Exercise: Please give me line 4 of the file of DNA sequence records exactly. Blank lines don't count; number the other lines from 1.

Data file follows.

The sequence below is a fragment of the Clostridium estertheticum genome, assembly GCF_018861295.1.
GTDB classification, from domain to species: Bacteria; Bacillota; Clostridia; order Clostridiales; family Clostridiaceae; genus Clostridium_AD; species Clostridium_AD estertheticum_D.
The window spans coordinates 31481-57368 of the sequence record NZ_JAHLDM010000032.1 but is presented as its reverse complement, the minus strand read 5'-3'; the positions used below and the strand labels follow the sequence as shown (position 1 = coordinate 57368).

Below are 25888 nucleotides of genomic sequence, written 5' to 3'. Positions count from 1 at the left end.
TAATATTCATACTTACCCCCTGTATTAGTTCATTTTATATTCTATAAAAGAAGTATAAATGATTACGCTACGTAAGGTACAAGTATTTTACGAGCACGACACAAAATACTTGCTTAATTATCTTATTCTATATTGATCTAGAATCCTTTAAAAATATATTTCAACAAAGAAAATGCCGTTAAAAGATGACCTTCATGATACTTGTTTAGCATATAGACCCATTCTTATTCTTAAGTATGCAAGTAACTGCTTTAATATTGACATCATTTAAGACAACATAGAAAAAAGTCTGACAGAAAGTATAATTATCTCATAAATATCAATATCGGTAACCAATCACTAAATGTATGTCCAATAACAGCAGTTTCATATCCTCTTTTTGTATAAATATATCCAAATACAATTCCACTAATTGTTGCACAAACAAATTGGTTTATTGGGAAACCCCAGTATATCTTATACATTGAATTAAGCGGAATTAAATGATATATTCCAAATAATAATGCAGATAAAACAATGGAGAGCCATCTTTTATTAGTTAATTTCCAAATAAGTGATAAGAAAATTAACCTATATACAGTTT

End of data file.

Below are 25888 nucleotides of genomic sequence, written 5' to 3'. Positions count from 1 at the left end.